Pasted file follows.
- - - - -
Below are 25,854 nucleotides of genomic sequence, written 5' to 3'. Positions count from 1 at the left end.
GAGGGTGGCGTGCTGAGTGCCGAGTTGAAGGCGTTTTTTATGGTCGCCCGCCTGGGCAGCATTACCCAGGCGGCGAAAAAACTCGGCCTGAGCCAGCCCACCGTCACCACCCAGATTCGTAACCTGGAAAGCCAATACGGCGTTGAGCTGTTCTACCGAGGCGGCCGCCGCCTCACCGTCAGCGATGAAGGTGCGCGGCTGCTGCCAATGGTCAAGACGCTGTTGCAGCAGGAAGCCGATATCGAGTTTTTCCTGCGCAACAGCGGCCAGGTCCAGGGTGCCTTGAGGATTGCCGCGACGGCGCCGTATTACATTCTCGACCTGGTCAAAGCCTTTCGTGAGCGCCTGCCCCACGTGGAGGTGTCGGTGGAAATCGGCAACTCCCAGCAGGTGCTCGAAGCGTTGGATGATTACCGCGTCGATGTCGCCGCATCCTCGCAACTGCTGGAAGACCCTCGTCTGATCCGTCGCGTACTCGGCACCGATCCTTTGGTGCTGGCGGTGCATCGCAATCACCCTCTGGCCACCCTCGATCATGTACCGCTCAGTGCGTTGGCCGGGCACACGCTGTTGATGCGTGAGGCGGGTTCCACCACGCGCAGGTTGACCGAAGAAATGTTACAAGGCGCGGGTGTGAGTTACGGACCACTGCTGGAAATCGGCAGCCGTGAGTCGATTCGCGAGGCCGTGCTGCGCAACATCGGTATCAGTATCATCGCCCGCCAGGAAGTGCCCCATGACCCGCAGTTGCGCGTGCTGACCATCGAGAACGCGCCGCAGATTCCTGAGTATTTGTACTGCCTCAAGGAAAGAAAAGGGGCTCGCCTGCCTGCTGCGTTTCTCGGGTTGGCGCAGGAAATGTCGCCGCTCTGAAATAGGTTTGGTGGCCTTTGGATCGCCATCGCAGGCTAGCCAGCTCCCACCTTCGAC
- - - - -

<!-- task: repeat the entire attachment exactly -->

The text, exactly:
Below are 25,854 nucleotides of genomic sequence, written 5' to 3'. Positions count from 1 at the left end.
GAGGGTGGCGTGCTGAGTGCCGAGTTGAAGGCGTTTTTTATGGTCGCCCGCCTGGGCAGCATTACCCAGGCGGCGAAAAAACTCGGCCTGAGCCAGCCCACCGTCACCACCCAGATTCGTAACCTGGAAAGCCAATACGGCGTTGAGCTGTTCTACCGAGGCGGCCGCCGCCTCACCGTCAGCGATGAAGGTGCGCGGCTGCTGCCAATGGTCAAGACGCTGTTGCAGCAGGAAGCCGATATCGAGTTTTTCCTGCGCAACAGCGGCCAGGTCCAGGGTGCCTTGAGGATTGCCGCGACGGCGCCGTATTACATTCTCGACCTGGTCAAAGCCTTTCGTGAGCGCCTGCCCCACGTGGAGGTGTCGGTGGAAATCGGCAACTCCCAGCAGGTGCTCGAAGCGTTGGATGATTACCGCGTCGATGTCGCCGCATCCTCGCAACTGCTGGAAGACCCTCGTCTGATCCGTCGCGTACTCGGCACCGATCCTTTGGTGCTGGCGGTGCATCGCAATCACCCTCTGGCCACCCTCGATCATGTACCGCTCAGTGCGTTGGCCGGGCACACGCTGTTGATGCGTGAGGCGGGTTCCACCACGCGCAGGTTGACCGAAGAAATGTTACAAGGCGCGGGTGTGAGTTACGGACCACTGCTGGAAATCGGCAGCCGTGAGTCGATTCGCGAGGCCGTGCTGCGCAACATCGGTATCAGTATCATCGCCCGCCAGGAAGTGCCCCATGACCCGCAGTTGCGCGTGCTGACCATCGAGAACGCGCCGCAGATTCCTGAGTATTTGTACTGCCTCAAGGAAAGAAAAGGGGCTCGCCTGCCTGCTGCGTTTCTCGGGTTGGCGCAGGAAATGTCGCCGCTCTGAAATAGGTTTGGTGGCCTTTGGATCGCCATCGCAGGCTAGCCAGCTCCCACCTTCGAC